‘Divided They Blog’ – Political Bias Ideological Amplification on the Blogosphere

Posted: August 20, 2008 in 2004-, Articles
Tags: ,

A blog study made during the 2004 ‘election’ worth noting.

DOWNLOAD FULL PDF

ABSTRACT:

In this paper, we study the linking patterns and discussion topics of political bloggers. Our aim is to measure the degree of interaction between liberal and conservative blogs, and to uncover any differences in the structure of the two communities. Specifically, we analyze the posts of 40 “A-list” blogs over the period of two months preceding the U.S. Presidential Election of 2004, to study how often they referred to one another and to quantify the overlap in the topics they discussed, both within the liberal and conservative communities, and also across communities. We also study a single day snapshot of over 1,000 political blogs. This snapshot captures blogrolls (the list of links to other blogs frequently found in sidebars), and presents a more static picture of a broader blogosphere. Most significantly, we find differences in the behavior of liberal and conservative blogs, with conservative blogs linking to each other more frequently and in a denser pattern.

SNIPPET:

Recently, Welsch [17] studied a single-day snapshot of the network neighborhoods of Atrios, a popular liberal blog, and Instapundit, a popular conservative blog. He found the Instapundit neighborhood to include many more blogs than the Atrios one, and observed no overlap in the URLs cited between the two neighborhoods. The lack of overlap in liberal and conservative interests has previously been observed in purchases of political books on Amazon.com [9]. This brings about the question of whether we are witnessing a cyberbalkanization [13, 15] of the Internet, where the prolif-
eration of specialized online news sources allows people with different political leanings to be exposed only to information in agreement with their previously held views. Yale law professor Jack Balkin provides a counter-argument11 by pointing out that such segregation is unlikely in the blogosphere because bloggers systematically comment on each other, even if only to voice disagreement.

In this paper we address both hypotheses by examining in a systematic way the linking patterns and discussion topics of political bloggers. In doing so, we not only measure the degree of interaction between liberal and conservative blogs, but also uncover differences in the structure of the two communities. Specifically, we analyze the posts of 40 A-list blogs over the period of two months preceding the U.S. Presidential Election of 2004, to study how often they referred to one another and what the overlap was in the things they discussed, both within the liberal and conservative communities, and also across communities. We also study a single day snapshot of over 1,000 political blogs. This snapshot captures blogrolls (the list of links to other blogs frequently found in sidebars), and presents a more static picture of a broader blogosphere.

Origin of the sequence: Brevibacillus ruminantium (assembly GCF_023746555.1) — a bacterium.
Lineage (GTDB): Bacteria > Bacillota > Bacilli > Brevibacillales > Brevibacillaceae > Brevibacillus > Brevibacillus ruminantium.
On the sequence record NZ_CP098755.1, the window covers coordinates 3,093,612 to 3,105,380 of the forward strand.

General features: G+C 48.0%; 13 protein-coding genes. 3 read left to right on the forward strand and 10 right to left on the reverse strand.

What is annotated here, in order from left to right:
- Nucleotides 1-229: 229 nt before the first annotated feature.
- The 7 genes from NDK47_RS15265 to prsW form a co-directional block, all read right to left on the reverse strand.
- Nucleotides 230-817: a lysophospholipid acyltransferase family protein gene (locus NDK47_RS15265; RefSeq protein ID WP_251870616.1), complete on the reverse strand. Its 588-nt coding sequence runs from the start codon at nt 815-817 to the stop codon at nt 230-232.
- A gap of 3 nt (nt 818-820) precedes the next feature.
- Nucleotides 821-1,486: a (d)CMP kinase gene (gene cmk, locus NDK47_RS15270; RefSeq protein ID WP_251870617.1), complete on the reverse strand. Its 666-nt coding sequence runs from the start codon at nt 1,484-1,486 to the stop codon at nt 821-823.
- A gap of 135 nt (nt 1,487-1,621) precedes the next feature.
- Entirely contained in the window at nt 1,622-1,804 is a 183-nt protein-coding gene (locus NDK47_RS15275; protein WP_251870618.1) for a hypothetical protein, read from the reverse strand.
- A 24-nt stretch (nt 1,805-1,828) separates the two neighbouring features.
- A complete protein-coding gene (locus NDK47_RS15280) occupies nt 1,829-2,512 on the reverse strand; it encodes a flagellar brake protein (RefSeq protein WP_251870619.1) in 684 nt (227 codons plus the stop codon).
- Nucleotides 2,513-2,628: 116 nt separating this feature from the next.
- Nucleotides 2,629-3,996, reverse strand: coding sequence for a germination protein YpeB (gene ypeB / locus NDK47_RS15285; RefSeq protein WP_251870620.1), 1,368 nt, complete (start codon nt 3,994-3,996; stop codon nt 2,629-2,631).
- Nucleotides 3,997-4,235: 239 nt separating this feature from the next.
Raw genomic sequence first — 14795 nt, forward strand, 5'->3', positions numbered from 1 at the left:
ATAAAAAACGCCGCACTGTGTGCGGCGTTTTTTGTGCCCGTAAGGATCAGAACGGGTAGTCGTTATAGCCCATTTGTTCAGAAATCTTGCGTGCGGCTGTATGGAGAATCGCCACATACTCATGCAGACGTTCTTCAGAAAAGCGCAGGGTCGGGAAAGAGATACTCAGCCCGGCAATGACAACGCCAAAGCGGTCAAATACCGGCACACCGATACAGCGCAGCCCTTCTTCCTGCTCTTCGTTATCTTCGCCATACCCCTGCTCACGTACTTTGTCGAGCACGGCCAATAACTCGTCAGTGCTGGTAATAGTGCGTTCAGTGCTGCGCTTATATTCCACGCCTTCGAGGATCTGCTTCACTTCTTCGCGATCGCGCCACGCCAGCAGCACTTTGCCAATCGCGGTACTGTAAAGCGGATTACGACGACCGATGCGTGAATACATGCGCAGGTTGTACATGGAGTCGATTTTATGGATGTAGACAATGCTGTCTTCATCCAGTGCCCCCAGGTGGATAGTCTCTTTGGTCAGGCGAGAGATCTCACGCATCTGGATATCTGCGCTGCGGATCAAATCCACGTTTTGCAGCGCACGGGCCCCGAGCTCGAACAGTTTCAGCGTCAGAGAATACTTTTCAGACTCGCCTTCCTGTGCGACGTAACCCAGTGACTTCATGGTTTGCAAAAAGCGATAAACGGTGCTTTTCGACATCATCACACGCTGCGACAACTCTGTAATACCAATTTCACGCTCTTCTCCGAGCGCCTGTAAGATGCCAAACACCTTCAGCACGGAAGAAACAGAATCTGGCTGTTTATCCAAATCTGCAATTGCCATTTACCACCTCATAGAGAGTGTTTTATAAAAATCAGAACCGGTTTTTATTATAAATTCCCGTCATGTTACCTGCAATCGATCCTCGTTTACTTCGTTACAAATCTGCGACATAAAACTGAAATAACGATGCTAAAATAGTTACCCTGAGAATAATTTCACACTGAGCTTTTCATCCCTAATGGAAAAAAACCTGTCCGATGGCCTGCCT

From both samples we found that liberal and conservative blogs did indeed have different lists of favorite news sources, people, and topics to discuss, although they occasionally overlapped in their discussion of news articles and events. The division between liberals and conservatives was further reflected in the linking pattern between the blogs, with a great majority of the links remaining internal to either liberal or conservative communities. Even more interestingly, we found differences in the behavior of the two communities, with conservative blogs linking to a greater number of blogs and with greater frequency. These differences in linking behavior were not drastic, and we can not speculate how much they correlated, if at all, with the eventual outcome of the election. They were nonetheless interesting, and we believe they show an insightful glimpse into the online political discourse leading up to the election.

SEE ALSO:

*Neuroscience proves that the politically biased are legally insane and medically addicted/diseased!

The Neuropsychology of Pseudo-Skepticism

*Political Delusions

Advertisements

Leave a Reply

Fill in your details below or click an icon to log in:

WordPress.com Logo

You are commenting using your WordPress.com account. Log Out / Change )

Twitter picture

You are commenting using your Twitter account. Log Out / Change )

Facebook photo

You are commenting using your Facebook account. Log Out / Change )

Google+ photo

You are commenting using your Google+ account. Log Out / Change )

Connecting to %s